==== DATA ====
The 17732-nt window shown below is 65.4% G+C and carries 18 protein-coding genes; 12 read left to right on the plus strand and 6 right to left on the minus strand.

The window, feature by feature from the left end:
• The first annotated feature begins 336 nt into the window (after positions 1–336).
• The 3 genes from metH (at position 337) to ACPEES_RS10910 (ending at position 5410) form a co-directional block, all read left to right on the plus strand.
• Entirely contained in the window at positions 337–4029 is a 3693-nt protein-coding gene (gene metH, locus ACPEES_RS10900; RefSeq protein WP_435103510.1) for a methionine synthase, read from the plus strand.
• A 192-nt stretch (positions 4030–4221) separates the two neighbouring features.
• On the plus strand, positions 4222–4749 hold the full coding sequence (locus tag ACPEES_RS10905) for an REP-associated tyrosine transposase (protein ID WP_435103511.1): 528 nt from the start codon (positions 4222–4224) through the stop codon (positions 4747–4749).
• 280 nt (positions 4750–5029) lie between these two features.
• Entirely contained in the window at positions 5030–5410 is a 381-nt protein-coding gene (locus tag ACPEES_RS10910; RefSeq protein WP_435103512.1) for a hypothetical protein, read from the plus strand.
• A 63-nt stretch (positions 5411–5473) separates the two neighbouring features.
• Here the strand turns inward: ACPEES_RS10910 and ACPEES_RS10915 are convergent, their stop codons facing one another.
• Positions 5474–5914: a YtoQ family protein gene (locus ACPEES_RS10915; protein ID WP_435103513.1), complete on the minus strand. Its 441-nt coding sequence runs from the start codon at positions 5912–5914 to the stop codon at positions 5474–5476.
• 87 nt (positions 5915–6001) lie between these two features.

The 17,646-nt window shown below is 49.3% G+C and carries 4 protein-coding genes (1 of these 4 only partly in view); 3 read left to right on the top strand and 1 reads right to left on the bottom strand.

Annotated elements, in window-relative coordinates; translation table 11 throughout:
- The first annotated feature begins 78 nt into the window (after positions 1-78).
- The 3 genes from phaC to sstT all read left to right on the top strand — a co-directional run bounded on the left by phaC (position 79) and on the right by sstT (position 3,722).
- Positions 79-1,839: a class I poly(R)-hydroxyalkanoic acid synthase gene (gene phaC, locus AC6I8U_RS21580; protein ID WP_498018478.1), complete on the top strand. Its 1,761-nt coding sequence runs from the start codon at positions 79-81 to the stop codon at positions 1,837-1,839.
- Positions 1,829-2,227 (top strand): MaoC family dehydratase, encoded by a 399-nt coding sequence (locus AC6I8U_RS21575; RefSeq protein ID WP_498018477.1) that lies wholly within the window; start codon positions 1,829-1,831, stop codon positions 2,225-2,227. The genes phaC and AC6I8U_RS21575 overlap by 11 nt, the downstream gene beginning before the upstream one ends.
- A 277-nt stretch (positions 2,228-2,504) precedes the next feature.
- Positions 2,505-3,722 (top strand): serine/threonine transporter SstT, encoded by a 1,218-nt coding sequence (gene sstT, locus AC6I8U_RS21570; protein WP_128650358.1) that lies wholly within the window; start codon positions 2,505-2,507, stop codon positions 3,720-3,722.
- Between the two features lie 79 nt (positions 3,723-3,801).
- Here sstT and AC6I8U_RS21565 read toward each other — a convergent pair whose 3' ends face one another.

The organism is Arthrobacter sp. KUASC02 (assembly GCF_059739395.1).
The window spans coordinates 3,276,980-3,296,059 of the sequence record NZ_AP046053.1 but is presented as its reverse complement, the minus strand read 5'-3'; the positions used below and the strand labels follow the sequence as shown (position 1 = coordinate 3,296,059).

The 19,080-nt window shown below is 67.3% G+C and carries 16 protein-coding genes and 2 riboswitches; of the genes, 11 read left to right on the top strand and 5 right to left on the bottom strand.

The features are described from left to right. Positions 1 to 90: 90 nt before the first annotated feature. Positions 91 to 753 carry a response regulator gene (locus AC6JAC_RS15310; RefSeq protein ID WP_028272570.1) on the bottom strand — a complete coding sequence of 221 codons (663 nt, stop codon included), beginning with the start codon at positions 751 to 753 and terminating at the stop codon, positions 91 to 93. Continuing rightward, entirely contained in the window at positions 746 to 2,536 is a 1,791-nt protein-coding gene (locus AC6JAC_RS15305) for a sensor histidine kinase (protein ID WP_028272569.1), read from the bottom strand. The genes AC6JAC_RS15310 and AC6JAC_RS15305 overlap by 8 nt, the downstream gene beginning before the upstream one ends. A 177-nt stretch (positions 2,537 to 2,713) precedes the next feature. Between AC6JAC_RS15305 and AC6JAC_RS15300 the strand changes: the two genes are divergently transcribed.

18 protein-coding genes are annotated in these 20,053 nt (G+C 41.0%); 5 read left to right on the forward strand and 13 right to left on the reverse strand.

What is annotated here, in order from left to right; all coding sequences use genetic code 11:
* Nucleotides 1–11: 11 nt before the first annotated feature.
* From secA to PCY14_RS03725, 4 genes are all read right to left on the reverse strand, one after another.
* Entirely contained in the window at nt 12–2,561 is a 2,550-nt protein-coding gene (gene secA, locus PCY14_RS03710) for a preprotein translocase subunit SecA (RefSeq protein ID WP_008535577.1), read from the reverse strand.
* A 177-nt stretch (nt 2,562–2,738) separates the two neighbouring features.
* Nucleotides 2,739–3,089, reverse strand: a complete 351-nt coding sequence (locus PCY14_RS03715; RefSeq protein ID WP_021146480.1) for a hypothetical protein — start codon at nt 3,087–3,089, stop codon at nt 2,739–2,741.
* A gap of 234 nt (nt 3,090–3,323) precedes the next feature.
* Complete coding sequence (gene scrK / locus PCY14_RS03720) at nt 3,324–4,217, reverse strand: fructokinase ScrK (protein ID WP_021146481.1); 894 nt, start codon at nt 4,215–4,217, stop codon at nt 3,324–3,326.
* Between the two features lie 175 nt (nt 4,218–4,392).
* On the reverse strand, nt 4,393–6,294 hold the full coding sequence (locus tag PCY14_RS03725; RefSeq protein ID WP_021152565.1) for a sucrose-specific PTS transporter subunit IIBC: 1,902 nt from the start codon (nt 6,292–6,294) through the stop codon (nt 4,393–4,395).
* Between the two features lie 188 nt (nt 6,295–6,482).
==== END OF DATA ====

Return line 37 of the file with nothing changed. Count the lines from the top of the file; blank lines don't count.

* Between the two features lie 175 nt (nt 4,218–4,392).